Work is currently underway to increase the average budget of French animated features to above €10m. This represents the biggest challenge facing French animation producers. Moreover, the box office performances of big budget exceptions such as The Little Prince (2015), Ballerina (2016) and Asterix: The Secret of the Magic Potion (2018) show that higher production values give French animated features a better chance of competing with Hollywood fare.

Significant regional growth

Reforms introduced in 2016 by the CNC to increase the amount of animation produced domestically have been highly successful, with many producers relocating production work from Asia to France. As well as in Paris, new studios have also been opened in places such as Lille and Angoulême.

More than 500 students graduate from French animation schools every year and there is plenty of work available for them when they do. As a result, there is strong competition among French producers for animation talent for both service work and original production. This also means wage demands among France’s animation community are relatively high compared with elsewhere in Europe.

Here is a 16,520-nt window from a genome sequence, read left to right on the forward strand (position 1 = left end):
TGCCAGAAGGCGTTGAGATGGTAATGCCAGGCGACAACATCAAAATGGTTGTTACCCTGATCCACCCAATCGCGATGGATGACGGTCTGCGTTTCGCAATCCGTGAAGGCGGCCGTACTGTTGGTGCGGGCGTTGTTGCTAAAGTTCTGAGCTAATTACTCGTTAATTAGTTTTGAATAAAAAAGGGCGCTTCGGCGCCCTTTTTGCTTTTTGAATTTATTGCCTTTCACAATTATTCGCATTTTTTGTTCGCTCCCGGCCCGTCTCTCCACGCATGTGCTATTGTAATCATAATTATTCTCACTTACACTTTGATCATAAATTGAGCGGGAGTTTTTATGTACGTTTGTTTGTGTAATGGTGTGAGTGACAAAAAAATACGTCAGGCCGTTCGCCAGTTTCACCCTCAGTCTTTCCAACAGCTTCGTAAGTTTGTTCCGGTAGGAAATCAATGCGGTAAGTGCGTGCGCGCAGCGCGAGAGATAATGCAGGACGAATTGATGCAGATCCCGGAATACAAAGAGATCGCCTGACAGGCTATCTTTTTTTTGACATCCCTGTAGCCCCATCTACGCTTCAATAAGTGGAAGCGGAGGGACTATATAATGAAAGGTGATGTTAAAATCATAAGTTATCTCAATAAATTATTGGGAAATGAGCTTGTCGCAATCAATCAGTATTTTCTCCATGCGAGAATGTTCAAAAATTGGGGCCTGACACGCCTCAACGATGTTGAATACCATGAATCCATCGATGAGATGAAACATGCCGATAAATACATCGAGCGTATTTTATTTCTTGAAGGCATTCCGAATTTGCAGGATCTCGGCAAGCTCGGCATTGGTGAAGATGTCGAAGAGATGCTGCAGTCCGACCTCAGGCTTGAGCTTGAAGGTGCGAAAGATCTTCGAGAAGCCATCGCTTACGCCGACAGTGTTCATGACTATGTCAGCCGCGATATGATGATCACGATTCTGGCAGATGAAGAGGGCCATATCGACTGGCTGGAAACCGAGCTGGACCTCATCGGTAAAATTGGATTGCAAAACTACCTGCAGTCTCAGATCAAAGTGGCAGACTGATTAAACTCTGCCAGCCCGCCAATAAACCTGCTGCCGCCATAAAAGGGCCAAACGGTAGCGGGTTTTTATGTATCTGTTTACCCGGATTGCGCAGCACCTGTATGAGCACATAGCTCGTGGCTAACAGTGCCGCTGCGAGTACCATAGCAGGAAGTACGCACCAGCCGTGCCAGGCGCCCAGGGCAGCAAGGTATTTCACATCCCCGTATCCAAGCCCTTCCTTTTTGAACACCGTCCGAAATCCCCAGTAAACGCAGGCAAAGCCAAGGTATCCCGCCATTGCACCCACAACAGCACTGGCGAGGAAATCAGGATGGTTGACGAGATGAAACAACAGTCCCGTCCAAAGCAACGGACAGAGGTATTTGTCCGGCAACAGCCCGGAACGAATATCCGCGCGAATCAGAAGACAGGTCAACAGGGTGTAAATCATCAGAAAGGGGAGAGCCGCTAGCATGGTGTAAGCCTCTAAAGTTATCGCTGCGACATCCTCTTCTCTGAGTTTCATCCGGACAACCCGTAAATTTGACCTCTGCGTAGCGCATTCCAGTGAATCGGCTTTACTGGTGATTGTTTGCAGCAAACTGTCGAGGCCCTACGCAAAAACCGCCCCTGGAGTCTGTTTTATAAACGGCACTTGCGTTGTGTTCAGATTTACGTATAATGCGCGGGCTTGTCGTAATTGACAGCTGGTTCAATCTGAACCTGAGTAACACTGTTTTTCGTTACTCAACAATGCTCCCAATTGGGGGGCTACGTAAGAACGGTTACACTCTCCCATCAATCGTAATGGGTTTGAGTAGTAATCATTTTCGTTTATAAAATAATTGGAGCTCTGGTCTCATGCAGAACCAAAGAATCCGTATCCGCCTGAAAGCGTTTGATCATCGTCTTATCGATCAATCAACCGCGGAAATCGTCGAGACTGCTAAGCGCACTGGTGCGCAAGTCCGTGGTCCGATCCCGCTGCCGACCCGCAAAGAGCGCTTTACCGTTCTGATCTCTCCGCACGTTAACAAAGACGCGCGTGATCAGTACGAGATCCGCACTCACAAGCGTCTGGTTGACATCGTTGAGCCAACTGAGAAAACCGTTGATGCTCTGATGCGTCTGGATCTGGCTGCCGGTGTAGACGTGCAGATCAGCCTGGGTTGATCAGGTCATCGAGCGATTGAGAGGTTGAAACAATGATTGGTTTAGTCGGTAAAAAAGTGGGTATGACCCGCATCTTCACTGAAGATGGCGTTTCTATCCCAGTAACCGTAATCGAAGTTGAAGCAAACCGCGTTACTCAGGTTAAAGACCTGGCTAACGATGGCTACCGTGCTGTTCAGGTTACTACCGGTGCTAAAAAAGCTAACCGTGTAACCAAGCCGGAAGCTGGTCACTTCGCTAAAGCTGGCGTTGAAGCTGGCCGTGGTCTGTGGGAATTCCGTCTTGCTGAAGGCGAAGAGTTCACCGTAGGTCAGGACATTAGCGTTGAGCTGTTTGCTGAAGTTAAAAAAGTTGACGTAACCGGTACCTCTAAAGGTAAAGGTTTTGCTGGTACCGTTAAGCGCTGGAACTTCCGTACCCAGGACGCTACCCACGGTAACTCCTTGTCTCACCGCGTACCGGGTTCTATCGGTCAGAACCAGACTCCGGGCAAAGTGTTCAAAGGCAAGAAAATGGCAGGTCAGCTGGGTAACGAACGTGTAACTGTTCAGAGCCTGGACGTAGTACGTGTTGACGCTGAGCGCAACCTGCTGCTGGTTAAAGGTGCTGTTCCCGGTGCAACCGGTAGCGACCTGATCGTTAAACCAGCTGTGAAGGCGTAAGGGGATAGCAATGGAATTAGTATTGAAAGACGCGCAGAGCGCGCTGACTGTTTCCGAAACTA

Numerous industry events centred around animation take place in France every year, including The Annecy International Animation Film Festival, Cartoon Movie and Cartoon Forum, while TV markets such as Mipcom and MipTV take place in Cannes. As a result, French producers have many opportunities to foster links with the international entertainment community.

France is by some considerable distance Europe’s biggest producer of animation, a position it has gained and retained as a result of hefty and reliable government support that has fuelled a powerful production sector.

Quotas ensure broadcaster support

The number of people employed in animation in France is expected to reach 7,500 in 2020. A key reason France is so firmly established as a European animation powerhouse is because local broadcasters France Télévisions (FTV), TF1 Group, M6 Group, Canal+ Group, Largadère Active and Disney are required by law to invest portions of their revenue into original animated content. France is therefore a hotbed of animation production, particularly of animated series, many of which reach audiences around the world, such as PJ Masks and Miraculous: Tales of Ladybug & Cat Noir.

FTV, the public broadcaster, is the country’s – and Europe’s – biggest commissioner of animation, investing €32m in the sector annually. It is estimated that the total investment in animated series from broadcasters annually in France is over €60m.

Local producers are able to supplement the mandatory investment in animation from commercial broadcasters with public funding from bodies such as the Centre National du Cinéma et de l’Image Animée (CNC). French companies can also access tax credits that allow them to reclaim 25% of what they spend in France.